Forever Fats Domino

Blueberry Hills belongs with Elvis Presley’s Are You Lonesome Tonight?, Joan Baez’s Diamonds and Rust, and Bob Dylan’s Don’t Think Twice, It’s All Right and It Ain’t Me Babe among the sweetest, saddest love songs of all time. And now the voice and piano behind Blueberry Hill is dead. Fats Domino has died at the age of 89. But the boogie-woogie pianist who helped launch rock ’n’ roll will always have a place in my heart.

Fats Domino
Fats Domino

“The real king of rock ‘n’ roll”

Even before Elvis, there was Fats Domino. The singer from New Orleans recorded The Fat Man, a song about himself, in 1950. It went on to sell more than a million copies.

Elvis Presley, who began recording in 1953, called him the “real king of rock ‘n’ roll”. “A lot of people seem to think I started this business,” Presley told Jet magazine in 1957. “But rock ’n’ roll was here a long time before I came along. Nobody can sing that music like coloured people. Let’s face it: I can’t sing it like Fats Domino can. I know that.”

John Lennon was another Fats Domino fan. Lennon, who recorded Fats Domino’s hit Ain’t That a Shame on his solo Rock ‘n’ Roll album, said Ain’t That a Shame was the first tune he learnt to play on a guitar.

Fats Domino may be hardly heard now. But he was immensely popular in his time. He sold 65 million singles and made 23 gold records, outselling every 1950s rock ‘n’ roll star except Elvis Presley.

I was already a Presley fan when I first heard him.

One day, I came across two long-playing albums – one by Fats Domino, the other by Everly Brothers. I still remember the Everly Brothers album contained upbeat, guitar-driven songs like Bird Dog and Jezebel. But I can’t recall what was on the Domino album though I liked it.

Fats Domino sounded different from Elvis and the Everly Brothers’. Instead of jangling guitars, Domino’s rollicking piano provided the background music backed by horns. Over the piano and the horns, he sang in his easy baritone, caressing words with his lazy drawl.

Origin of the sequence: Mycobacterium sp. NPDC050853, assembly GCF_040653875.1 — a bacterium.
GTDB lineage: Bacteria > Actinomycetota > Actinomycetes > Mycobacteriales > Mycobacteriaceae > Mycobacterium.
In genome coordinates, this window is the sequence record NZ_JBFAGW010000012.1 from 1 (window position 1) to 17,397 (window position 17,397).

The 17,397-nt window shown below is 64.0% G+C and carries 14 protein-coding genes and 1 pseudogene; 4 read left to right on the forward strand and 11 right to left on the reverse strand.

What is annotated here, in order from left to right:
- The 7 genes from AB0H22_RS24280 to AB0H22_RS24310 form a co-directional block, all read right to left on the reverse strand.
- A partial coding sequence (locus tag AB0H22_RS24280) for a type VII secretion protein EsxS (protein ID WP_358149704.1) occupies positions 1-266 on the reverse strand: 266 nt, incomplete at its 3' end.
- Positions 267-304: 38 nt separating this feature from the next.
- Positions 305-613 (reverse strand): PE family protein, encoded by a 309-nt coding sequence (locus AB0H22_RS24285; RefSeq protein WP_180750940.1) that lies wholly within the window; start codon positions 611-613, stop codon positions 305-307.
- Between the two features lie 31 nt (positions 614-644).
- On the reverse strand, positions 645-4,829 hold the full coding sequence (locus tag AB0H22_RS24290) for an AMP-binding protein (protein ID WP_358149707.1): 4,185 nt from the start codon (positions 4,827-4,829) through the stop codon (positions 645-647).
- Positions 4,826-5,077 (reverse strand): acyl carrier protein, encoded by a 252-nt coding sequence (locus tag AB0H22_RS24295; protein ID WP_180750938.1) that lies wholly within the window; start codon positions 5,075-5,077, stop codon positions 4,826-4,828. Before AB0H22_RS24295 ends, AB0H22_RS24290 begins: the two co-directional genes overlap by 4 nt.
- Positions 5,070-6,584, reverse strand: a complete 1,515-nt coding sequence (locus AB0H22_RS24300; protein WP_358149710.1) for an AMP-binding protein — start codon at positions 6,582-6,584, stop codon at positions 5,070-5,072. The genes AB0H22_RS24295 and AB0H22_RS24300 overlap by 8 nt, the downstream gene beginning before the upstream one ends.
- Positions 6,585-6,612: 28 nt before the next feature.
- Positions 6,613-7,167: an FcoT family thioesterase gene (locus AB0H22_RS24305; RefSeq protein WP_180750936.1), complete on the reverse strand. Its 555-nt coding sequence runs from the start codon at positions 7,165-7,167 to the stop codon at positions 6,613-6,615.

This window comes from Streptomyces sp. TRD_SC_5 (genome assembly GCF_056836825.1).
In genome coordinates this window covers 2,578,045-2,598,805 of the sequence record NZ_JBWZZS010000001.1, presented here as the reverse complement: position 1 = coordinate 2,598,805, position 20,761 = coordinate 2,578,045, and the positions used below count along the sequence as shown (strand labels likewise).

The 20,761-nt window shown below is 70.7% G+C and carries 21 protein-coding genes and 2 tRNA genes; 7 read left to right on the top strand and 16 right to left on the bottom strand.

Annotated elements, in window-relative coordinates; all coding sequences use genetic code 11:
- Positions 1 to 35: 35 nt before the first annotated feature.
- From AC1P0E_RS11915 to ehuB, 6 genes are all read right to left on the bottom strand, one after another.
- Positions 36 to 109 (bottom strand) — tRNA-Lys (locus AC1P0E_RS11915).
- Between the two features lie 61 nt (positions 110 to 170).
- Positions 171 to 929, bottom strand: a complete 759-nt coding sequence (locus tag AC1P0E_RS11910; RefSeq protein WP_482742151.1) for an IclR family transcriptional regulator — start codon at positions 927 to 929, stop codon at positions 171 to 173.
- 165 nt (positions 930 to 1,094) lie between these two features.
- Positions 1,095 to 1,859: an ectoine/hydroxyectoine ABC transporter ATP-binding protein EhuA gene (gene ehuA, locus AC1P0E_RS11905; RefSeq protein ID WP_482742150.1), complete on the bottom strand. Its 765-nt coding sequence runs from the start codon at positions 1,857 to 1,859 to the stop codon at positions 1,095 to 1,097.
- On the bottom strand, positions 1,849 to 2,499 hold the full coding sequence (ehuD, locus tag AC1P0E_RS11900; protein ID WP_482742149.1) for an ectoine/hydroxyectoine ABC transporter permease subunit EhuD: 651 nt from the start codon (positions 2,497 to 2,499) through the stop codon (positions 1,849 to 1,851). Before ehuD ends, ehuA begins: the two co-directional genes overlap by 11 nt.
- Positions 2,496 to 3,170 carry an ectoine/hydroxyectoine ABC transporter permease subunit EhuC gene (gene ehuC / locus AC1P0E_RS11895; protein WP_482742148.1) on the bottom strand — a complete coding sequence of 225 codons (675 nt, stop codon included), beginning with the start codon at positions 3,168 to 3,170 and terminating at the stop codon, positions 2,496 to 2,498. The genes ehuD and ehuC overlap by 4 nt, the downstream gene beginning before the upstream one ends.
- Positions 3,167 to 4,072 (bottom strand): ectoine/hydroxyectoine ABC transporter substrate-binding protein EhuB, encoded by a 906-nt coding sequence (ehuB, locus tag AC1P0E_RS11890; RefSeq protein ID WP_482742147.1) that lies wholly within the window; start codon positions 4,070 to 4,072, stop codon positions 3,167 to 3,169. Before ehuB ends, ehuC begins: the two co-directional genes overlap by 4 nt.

Blueberry Hill

Blueberry Hill is one of the most wistful love songs I have ever heard. It had been recorded by others before, including Glenn Miller’s big band in the 1940s, but Fats Domino made it his own.

I found my thrill on Blueberry Hill
On Blueberry Hill, when I found you
The moon stood still on Blueberry Hill
And lingered until my dreams came true

The moon stood still
On Blueberry Hill
And lingered until
My dream came true

The wind in the willow played
Love’s sweet melody
But all of those vows you made
Were never to be

Though we’re apart,
You’re part of me still
For you were my thrill
On Blueberry Hill.

Greatest songwriters

“After John Lennon and Paul McCartney, Fats Domino and his partner, Dave Bartholomew, were probably the greatest team of songwriters ever. They always had a simple melody, a hip set of chord changes and a cool groove. And their songs all had simple lyrics,” wrote Dr John in his tribute to Fats Domino in the Rolling Stone series on 100 Greatest Artists in which Domino was ranked 25th. “There are no deep plots,” wrote Dr John, “in Fats Domino songs: ‘Yes, it’s me, and I’m in love again/Had no lovin’ since you know when/You know I love you, yes I do/And I’m savin’ all my lovin’ just for you.’ It don’t get no simpler than that.”

Fats Domino agreed his songs were simple. “I was lucky enough to write songs that carry a good beat and tell a real story that people could feel was their story, too — something that old people or the kids could both enjoy,” he said.

I love the songs he wrote by himself and with Dave Bartholomew. They include I Want to Walk You Home, I’m Walkin’, Walkin’ to New Orleans, Whole Lotta Lovin, and Ain’t That a Shame.

He did not claim to be an innovator.

“Fats, how did this rock ’n’ roll all get started anyway?” he was asked by an interviewer in 1957. “Well, what they call rock ’n’ roll now is rhythm and blues,” he replied. “I’ve been playing it for 15 years in New Orleans.”

Earliest Rock and Roll Hall of Famers

He was one of the first to be inducted into the Rock and Roll Hall of Fame in 1986 – with Elvis Presley, Buddy Holly, Chuck Berry, Everly Brothers, Jerry Lee Lewis, Sam Cooke, Ray Charles, James Brown and Little Richard.

Awarded the National Medal of Arts by President Bill Clinton in 1998, he was rumoured to have died when Hurricane Katrina hit New Orleans, flooding his home, in August 2005. But he was rescued by a Coast Guard helicopter.

Subsequently, he recorded the album Alive and Kickin’, a donating proceeds from the sales to a foundation for preserving New Orleans’ musical culture.

The title song, Alive and Kickin’, expresses his happiness at being alive and well after the hurricane.

All over the country
people want to know
whatever happened to Fats Domino
I’m alive and kickin’
I’m alive and kickin’
I’m alive and kickin’
and I’m where I wanna be

Now he is gone. But I can still hear him, alive and kickin’, on YouTube, Spotify and my memory.

Leave a Reply

Fill in your details below or click an icon to log in: Logo

You are commenting using your account. Log Out /  Change )

Facebook photo

You are commenting using your Facebook account. Log Out /  Change )

Connecting to %s

Blog at

%d bloggers like this: